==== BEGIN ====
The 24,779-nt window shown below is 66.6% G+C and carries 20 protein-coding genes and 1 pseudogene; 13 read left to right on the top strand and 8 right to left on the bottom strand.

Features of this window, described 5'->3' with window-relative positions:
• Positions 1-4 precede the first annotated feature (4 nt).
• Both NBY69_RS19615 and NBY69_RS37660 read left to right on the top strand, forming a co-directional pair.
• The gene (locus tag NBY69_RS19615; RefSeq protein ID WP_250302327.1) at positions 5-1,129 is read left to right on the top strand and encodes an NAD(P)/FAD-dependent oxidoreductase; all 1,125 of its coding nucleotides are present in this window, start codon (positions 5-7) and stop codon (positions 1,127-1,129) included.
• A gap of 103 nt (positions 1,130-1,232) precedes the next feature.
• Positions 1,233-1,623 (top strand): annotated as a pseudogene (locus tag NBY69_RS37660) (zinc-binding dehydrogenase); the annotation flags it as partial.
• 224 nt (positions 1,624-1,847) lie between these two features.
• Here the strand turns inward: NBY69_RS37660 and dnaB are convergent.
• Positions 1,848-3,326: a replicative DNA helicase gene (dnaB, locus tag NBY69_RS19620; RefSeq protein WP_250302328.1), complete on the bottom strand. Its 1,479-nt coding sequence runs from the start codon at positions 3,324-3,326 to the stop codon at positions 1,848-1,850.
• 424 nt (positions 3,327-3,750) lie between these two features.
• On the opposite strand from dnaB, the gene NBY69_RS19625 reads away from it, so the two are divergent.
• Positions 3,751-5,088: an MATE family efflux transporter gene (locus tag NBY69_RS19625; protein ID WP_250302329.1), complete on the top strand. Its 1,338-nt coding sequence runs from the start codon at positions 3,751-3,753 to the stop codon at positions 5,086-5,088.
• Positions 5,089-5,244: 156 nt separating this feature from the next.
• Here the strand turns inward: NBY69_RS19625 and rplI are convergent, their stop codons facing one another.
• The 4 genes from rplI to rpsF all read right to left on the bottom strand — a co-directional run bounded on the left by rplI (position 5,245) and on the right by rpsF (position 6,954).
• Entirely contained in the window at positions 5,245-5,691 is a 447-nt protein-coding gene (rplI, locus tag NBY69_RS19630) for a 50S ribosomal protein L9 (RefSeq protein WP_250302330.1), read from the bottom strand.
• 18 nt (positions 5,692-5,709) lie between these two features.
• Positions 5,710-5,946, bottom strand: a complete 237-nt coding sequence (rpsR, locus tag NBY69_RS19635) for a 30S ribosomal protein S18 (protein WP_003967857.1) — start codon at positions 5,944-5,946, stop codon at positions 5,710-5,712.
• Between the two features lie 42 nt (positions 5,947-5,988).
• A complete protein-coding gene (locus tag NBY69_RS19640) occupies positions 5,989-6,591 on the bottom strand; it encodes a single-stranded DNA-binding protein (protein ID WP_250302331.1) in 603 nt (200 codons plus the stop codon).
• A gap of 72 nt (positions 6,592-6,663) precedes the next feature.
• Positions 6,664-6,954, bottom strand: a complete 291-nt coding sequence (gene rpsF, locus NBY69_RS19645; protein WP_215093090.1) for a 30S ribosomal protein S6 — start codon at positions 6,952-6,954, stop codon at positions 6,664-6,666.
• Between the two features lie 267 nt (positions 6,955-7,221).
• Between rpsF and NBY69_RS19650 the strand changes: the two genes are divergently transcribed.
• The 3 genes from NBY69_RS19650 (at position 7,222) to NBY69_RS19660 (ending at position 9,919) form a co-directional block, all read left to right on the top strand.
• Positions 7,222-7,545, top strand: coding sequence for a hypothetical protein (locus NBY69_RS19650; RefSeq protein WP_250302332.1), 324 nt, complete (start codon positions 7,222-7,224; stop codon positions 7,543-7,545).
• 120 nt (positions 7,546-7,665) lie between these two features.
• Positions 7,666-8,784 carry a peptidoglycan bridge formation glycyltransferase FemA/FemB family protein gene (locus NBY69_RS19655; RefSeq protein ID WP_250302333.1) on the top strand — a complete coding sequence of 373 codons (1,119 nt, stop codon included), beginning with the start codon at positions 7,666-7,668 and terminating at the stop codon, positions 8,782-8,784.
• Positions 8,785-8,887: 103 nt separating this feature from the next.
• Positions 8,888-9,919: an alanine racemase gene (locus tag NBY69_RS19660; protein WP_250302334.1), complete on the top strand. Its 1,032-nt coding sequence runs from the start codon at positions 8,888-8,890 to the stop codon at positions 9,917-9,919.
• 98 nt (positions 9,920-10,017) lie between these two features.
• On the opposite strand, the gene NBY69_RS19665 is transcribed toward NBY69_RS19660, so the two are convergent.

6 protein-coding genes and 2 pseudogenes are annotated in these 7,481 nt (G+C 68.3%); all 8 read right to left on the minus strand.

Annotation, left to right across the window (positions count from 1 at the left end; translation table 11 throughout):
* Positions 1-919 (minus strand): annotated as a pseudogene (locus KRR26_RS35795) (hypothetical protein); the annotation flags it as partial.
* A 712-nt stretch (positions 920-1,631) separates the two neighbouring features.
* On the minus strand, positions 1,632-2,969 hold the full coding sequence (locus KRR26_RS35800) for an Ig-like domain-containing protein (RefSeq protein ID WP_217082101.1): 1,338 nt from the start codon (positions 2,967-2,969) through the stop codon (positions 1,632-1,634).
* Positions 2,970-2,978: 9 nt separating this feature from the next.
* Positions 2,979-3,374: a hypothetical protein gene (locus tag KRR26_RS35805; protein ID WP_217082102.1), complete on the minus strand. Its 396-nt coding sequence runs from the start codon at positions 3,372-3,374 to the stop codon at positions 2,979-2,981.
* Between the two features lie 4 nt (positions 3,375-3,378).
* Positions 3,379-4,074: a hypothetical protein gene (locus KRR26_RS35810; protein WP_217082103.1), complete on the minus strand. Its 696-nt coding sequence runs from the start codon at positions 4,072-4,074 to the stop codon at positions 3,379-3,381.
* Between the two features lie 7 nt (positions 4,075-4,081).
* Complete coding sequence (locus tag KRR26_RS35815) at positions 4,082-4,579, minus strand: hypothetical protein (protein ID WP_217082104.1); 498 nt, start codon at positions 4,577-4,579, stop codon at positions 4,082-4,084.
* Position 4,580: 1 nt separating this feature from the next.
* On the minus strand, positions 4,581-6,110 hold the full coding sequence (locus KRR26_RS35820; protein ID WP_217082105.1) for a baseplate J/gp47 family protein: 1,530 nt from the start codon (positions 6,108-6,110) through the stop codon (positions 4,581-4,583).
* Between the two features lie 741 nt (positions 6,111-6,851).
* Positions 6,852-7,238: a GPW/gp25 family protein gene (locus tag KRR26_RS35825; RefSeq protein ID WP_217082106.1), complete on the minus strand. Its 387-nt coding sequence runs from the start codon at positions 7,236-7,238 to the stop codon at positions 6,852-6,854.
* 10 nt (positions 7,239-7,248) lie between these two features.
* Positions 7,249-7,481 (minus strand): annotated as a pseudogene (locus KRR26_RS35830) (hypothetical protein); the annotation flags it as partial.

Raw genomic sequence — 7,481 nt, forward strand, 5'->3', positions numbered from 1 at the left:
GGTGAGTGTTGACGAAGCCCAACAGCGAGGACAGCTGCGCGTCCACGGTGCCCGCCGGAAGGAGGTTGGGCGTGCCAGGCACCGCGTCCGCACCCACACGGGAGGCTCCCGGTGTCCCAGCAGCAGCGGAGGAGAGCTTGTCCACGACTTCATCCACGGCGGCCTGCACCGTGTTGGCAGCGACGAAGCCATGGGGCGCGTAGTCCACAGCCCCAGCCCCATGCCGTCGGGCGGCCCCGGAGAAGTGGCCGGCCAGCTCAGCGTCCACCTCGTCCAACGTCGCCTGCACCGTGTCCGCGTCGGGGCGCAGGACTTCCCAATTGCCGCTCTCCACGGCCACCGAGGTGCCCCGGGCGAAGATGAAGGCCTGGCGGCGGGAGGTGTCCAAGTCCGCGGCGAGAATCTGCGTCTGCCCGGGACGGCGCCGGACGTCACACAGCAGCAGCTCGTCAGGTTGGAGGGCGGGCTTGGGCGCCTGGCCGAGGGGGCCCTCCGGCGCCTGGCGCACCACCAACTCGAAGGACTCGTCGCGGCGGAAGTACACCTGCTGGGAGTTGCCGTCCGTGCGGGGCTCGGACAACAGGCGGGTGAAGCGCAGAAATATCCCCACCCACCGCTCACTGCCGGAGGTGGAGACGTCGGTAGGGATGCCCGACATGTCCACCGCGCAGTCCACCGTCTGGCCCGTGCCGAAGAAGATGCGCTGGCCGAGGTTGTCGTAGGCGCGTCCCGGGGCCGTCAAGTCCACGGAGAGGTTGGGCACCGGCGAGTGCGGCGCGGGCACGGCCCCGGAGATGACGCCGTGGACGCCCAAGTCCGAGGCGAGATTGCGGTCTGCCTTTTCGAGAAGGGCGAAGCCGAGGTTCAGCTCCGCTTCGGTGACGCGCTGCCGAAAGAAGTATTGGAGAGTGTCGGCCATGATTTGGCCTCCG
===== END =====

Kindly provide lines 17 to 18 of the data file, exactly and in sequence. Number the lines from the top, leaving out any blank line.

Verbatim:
• Entirely contained in the window at positions 5,245-5,691 is a 447-nt protein-coding gene (rplI, locus tag NBY69_RS19630) for a 50S ribosomal protein L9 (RefSeq protein WP_250302330.1), read from the bottom strand.
• 18 nt (positions 5,692-5,709) lie between these two features.